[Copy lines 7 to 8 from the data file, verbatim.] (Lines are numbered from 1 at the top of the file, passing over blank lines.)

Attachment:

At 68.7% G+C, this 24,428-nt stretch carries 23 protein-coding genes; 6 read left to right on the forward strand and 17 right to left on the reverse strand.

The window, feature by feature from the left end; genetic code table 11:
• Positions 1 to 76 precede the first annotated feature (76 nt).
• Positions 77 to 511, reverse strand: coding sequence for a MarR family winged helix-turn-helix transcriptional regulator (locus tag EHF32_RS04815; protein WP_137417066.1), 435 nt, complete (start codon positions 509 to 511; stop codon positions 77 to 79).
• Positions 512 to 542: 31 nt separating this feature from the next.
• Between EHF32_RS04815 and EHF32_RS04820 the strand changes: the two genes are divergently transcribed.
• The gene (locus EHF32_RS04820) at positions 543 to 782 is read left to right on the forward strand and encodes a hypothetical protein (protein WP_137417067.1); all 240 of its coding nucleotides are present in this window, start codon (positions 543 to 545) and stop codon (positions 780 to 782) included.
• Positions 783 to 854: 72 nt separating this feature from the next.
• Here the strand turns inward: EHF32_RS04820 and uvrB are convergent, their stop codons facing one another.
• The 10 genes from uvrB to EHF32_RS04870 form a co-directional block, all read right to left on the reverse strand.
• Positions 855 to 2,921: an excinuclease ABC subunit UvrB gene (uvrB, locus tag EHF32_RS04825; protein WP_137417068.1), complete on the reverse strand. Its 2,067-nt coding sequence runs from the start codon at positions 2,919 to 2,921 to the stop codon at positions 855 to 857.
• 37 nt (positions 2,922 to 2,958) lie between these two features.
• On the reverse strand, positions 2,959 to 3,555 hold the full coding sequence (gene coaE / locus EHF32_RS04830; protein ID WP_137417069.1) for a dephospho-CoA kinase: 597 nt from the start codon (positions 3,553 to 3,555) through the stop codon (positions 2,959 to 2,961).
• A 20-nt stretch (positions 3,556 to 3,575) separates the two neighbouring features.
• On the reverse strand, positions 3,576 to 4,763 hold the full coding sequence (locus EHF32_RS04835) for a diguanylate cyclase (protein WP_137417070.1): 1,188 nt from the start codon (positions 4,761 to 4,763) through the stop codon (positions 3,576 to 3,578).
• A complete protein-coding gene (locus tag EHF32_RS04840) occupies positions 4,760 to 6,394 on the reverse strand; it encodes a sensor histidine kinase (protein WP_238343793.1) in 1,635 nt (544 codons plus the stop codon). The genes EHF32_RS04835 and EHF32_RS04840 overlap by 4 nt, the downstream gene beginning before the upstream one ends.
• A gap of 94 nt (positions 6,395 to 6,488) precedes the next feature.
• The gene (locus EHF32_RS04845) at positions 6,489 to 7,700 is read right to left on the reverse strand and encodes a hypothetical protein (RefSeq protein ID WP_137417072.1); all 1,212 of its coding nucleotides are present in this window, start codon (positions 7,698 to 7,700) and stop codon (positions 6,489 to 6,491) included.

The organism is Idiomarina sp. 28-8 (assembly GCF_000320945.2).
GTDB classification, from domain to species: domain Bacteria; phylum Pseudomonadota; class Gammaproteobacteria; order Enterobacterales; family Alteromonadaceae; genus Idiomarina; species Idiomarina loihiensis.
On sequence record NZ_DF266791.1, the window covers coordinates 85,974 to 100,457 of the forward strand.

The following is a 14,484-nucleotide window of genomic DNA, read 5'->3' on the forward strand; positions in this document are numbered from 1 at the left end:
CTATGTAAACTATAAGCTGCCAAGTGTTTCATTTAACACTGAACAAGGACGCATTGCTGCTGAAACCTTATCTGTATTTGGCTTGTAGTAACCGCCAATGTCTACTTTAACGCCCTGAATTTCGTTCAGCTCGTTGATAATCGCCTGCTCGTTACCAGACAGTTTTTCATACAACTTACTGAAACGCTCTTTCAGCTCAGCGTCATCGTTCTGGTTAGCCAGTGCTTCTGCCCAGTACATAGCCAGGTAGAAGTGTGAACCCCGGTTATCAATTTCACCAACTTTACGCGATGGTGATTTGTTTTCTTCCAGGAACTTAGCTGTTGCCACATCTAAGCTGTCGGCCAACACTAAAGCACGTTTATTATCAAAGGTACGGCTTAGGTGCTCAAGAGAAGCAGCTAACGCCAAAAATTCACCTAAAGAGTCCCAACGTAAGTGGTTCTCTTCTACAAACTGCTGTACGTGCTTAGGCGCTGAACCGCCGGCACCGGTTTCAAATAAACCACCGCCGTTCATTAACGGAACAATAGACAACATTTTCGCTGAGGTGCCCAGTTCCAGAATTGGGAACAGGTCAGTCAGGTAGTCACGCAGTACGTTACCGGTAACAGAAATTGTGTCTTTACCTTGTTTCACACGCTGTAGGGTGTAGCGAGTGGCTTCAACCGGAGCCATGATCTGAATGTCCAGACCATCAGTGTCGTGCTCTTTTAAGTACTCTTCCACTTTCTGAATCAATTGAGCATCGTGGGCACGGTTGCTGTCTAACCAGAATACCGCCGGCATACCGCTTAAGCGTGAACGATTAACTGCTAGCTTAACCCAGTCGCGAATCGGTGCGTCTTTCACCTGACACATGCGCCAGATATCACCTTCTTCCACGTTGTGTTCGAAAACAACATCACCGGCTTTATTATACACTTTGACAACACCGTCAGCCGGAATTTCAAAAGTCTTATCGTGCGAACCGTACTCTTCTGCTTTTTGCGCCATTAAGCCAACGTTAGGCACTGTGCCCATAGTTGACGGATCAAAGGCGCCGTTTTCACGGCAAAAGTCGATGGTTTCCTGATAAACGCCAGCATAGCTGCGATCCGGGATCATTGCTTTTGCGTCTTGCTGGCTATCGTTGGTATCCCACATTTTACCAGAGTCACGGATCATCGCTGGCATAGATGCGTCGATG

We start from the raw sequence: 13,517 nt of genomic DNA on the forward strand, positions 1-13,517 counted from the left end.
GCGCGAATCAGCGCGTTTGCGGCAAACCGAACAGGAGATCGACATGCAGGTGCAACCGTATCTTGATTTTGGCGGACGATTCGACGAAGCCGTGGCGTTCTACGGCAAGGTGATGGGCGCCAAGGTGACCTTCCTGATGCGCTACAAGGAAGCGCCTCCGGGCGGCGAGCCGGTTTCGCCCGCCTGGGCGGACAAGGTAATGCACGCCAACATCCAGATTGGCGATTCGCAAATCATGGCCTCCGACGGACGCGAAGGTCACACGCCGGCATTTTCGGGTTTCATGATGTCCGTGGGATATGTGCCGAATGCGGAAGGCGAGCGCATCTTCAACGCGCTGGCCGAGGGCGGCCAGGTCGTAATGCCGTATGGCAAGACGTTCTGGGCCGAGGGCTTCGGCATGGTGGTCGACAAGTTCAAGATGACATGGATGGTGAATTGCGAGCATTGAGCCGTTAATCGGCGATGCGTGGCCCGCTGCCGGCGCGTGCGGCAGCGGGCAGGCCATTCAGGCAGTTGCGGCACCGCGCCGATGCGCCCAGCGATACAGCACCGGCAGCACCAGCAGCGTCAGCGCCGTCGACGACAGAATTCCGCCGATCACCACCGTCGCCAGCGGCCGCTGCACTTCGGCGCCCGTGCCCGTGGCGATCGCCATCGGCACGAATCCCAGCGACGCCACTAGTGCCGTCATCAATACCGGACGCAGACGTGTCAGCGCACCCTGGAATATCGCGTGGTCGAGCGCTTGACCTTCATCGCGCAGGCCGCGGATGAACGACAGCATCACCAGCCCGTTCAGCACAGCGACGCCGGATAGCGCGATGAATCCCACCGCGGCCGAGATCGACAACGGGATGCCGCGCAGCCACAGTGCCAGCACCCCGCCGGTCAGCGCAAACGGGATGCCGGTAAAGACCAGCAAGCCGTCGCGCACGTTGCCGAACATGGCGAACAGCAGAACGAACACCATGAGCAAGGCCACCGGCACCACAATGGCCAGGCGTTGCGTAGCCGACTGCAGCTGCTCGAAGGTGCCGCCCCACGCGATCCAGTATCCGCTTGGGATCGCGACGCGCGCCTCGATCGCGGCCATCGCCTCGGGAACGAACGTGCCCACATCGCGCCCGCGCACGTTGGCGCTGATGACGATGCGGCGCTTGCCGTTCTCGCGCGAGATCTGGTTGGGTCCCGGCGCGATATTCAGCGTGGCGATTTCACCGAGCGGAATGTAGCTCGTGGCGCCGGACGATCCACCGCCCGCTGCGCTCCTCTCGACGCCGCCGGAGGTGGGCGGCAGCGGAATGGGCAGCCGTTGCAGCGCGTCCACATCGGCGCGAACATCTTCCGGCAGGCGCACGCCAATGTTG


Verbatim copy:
• The gene (locus EHF32_RS04820) at positions 543 to 782 is read left to right on the forward strand and encodes a hypothetical protein (protein WP_137417067.1); all 240 of its coding nucleotides are present in this window, start codon (positions 543 to 545) and stop codon (positions 780 to 782) included.
• Positions 783 to 854: 72 nt separating this feature from the next.